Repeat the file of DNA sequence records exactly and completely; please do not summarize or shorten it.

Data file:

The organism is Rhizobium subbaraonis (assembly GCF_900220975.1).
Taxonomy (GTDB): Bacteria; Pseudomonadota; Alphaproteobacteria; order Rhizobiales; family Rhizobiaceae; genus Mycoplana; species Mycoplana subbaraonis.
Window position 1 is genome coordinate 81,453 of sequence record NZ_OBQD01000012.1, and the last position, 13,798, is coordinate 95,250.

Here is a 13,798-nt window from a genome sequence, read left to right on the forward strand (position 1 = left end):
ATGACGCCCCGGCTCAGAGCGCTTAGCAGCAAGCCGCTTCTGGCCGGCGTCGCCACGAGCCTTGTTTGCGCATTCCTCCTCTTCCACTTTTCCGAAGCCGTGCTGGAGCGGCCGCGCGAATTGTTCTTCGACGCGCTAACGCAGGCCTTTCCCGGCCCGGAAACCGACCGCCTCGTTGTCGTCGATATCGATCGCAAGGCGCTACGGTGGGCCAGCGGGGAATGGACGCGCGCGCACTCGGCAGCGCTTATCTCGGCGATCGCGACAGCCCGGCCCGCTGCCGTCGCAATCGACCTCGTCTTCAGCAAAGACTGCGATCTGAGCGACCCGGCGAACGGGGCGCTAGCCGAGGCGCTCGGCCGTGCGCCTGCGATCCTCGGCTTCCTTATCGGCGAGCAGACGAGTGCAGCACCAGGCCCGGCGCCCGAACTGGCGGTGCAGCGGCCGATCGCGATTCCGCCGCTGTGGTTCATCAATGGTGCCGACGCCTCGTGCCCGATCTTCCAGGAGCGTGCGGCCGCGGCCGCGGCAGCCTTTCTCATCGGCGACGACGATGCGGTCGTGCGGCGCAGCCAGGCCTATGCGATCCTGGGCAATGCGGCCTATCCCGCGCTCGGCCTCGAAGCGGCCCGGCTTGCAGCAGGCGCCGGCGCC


The organism is Rhizobium subbaraonis (assembly GCF_900220975.1).
Taxonomy (GTDB): Bacteria; Pseudomonadota; Alphaproteobacteria; order Rhizobiales; family Rhizobiaceae; genus Mycoplana; species Mycoplana subbaraonis.
Window position 1 is genome coordinate 81,453 of sequence record NZ_OBQD01000012.1, and the last position, 13,798, is coordinate 95,250.

Here is a 13,798-nt window from a genome sequence, read left to right on the forward strand (position 1 = left end):
ATGACGCCCCGGCTCAGAGCGCTTAGCAGCAAGCCGCTTCTGGCCGGCGTCGCCACGAGCCTTGTTTGCGCATTCCTCCTCTTCCACTTTTCCGAAGCCGTGCTGGAGCGGCCGCGCGAATTGTTCTTCGACGCGCTAACGCAGGCCTTTCCCGGCCCGGAAACCGACCGCCTCGTTGTCGTCGATATCGATCGCAAGGCGCTACGGTGGGCCAGCGGGGAATGGACGCGCGCGCACTCGGCAGCGCTTATCTCGGCGATCGCGACAGCCCGGCCCGCTGCCGTCGCAATCGACCTCGTCTTCAGCAAAGACTGCGATCTGAGCGACCCGGCGAACGGGGCGCTAGCCGAGGCGCTCGGCCGTGCGCCTGCGATCCTCGGCTTCCTTATCGGCGAGCAGACGAGTGCAGCACCAGGCCCGGCGCCCGAACTGGCGGTGCAGCGGCCGATCGCGATTCCGCCGCTGTGGTTCATCAATGGTGCCGACGCCTCGTGCCCGATCTTCCAGGAGCGTGCGGCCGCGGCCGCGGCAGCCTTTCTCATCGGCGACGACGATGCGGTCGTGCGGCGCAGCCAGGCCTATGCGATCCTGGGCAATGCGGCCTATCCCGCGCTCGGCCTCGAAGCGGCCCGGCTTGCAGCAGGCGCCGGCGCC